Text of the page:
Recently, two locally owned restaurants announced they were closing their doors, and that prompted all sorts of Facebook discussion threads about why they had not succeeded. I found myself more and more frustrated as I read the comments, an occasionally I chimed in with abrupt, impatient remarks that seem to be my trademark when I feel like people just aren’t “getting” it.
There are all sorts of factors that go into the demise of a small business. As someone who spent my early childhood hanging out in the back of my parents’ fledgling fried chicken and catfish restaurant The Red Rooster (yes, I’m aware of the irony that I haven’t intentionally eaten meat in over a decade and am currently flirting with veganism for the gazillionth time), I am aware of how hard it is to break even with a new business, especially a restaurant, regardless of how busy the place might appear.
But there’s one factor I’m currently in a tizzy about: the customers. Because, when it comes down to it, customers can make or break a new business, especially a local small business. And, the thing is, customers simply didn’t show up. Not enough to sustain these restaurants. I know…because I was there…and there’s only so much food I can eat…
Oh, they were there today in the final hours for the latest victim of my town’s poor business development planning. A line wrapped around the building, and every table was occupied. But customers are fickle pickles. Where were they a month ago?
Some were at home cooking dinner to save money due to a protracted feeling of being squeezed financially by bleak economic conditions. But plenty of others were out dining at the many mediocre chain restaurants that dot the interstate highway that cuts through town. A deep-fried Awesome Blossom in every mid-sized city, guaranteed to be greasily predictable, if not particularly appetizing.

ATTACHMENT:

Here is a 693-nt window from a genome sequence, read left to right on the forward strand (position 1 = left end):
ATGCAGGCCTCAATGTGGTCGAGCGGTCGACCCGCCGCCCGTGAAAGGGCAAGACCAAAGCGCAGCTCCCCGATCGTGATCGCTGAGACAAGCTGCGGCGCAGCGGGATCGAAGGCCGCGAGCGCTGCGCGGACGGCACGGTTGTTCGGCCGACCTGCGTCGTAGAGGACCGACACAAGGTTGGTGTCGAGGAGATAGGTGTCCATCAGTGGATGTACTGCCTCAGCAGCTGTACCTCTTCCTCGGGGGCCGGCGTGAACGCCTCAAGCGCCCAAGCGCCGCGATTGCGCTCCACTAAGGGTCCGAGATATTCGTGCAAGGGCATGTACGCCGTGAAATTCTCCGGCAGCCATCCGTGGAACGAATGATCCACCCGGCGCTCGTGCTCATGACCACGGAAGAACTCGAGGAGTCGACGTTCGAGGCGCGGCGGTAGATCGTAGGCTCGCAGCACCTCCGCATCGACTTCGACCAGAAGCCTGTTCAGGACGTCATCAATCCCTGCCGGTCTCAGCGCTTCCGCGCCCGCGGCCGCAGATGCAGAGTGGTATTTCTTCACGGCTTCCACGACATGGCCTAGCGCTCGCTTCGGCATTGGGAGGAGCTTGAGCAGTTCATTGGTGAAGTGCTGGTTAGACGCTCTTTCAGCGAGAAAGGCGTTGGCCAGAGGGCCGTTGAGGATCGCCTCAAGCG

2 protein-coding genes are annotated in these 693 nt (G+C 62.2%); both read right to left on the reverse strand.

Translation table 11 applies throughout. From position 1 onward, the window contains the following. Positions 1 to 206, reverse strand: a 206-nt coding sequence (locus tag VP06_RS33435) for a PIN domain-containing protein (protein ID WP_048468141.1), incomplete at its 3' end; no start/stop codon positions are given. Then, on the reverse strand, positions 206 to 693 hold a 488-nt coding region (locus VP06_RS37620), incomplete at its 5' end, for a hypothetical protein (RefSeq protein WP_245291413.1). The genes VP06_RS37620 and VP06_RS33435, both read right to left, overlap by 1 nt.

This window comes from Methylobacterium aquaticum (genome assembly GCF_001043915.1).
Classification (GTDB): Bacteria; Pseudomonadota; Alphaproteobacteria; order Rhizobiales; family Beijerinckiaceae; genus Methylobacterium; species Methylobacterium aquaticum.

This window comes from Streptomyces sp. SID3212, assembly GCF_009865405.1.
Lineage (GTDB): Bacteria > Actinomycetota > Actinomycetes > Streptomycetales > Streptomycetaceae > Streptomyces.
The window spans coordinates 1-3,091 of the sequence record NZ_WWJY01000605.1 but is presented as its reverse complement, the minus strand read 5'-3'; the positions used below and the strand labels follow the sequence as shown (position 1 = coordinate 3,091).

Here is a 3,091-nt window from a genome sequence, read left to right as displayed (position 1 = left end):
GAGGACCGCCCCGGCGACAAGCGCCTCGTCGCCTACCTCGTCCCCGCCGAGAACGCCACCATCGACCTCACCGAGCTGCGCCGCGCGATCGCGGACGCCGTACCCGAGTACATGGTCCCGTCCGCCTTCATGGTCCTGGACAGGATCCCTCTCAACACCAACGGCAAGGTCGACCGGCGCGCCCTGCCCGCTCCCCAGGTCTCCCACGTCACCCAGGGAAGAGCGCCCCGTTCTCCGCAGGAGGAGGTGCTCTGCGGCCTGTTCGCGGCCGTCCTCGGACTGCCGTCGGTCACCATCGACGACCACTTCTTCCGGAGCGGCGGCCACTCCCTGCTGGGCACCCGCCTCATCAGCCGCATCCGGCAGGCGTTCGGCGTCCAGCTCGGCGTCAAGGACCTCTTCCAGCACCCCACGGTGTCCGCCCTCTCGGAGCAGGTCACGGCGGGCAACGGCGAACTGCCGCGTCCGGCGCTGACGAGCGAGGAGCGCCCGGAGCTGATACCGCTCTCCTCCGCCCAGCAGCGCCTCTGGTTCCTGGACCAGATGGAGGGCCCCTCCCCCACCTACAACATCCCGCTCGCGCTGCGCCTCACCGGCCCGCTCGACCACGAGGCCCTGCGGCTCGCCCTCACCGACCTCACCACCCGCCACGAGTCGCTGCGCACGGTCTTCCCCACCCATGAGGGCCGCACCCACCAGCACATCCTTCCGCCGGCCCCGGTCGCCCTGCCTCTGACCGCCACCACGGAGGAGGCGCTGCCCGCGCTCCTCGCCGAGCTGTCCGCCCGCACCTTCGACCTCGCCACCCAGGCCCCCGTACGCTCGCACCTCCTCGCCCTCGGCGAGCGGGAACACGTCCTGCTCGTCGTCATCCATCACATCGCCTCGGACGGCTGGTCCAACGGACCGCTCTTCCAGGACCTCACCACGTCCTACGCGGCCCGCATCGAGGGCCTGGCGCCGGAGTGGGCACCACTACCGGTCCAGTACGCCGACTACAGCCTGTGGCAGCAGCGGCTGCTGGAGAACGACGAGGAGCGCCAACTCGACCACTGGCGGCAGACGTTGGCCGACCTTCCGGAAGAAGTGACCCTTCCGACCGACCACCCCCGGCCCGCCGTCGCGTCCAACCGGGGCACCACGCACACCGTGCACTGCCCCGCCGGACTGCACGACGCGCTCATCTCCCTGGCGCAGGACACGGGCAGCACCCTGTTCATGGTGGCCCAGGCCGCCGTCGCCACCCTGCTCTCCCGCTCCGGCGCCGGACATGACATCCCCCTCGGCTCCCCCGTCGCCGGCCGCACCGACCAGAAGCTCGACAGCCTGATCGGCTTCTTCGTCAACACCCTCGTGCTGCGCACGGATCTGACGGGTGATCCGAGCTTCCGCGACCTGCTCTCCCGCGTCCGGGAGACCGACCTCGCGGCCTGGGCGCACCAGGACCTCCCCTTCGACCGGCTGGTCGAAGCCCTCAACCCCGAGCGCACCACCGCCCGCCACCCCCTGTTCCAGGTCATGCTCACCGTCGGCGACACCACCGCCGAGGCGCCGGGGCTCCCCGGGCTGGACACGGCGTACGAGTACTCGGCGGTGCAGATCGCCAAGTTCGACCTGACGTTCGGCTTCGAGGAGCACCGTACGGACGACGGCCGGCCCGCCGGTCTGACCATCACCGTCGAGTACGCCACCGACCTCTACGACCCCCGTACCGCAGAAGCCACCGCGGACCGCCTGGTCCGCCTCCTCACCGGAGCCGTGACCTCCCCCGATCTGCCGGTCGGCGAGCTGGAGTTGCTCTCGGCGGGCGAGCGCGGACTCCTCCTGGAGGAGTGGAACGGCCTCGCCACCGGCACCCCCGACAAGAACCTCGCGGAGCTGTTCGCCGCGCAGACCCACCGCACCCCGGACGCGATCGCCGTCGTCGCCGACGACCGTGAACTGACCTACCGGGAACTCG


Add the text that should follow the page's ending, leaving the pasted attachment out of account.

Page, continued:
And so here we are, on the eve of “the biggest shopping day of the year,” with customers plotting strategies for how to get the best bargains from the biggest box stores, supporting the retail equivalents of the chain restaurants that seem to keep on going…and going…while high-quality, affordable local small businesses are floundering. It’s a corporate world, and we’re ready and willing to contribute to the downfall of the mom-and-pop store.
We do this. Every day, every year. We say that we want small businesses to succeed, but we have a lousy way of showing it. We lament the decline in quality of restaurant meals, but we keep going back for seconds. We complain about how commercialized the holidays have become, but we continue to buy into the shopping frenzy, encouraging the advertising and the sales and the creeping consumerism that has led to more and more stores opening on Thanksgiving.
I’ve heard lots of friends say that they’re not going to participate in the retail chaos of Black Friday, but statistically, at least some of them will. And for what? A bunch of useless junk that will be forgotten in six months.
Plenty has been said about wasteful consumerism and our disposable culture. But I’d like to leave you with this thought: If you really, truly believe in small businesses…the way that politicians seem to think that you do…the way you say that you do when you answer survey questions…please stop feeding into the chain store madness.
It’s actually pretty easy. Just stop. Don’t shop.
Take the day off, avoid the insanity, and support local stores for this weekend’s Small Business Saturday. You’ll save money by being more conscientious about your purchases, and even if individual items cost more than what you’d spend at Walmart, you’ll save money by thinking before you buy. Plus, you’ll be putting money back into your local community, perhaps providing the income for a student to go to college or a family to enjoy a dinner at a, ahem, local restaurant.
Your kids will survive without the latest video game, and you’ll be just fine without the Rudolph sweater. If you do have kids, think about the message you’re sending if you go out on Friday (or worse, on Thanksgiving). With every shopping bag that you bring home, you’re teaching your kids that material possessions are important and that quality family time isn’t. And if you don’t have kids, well, get outside and enjoy the day…without the burden of more stuff.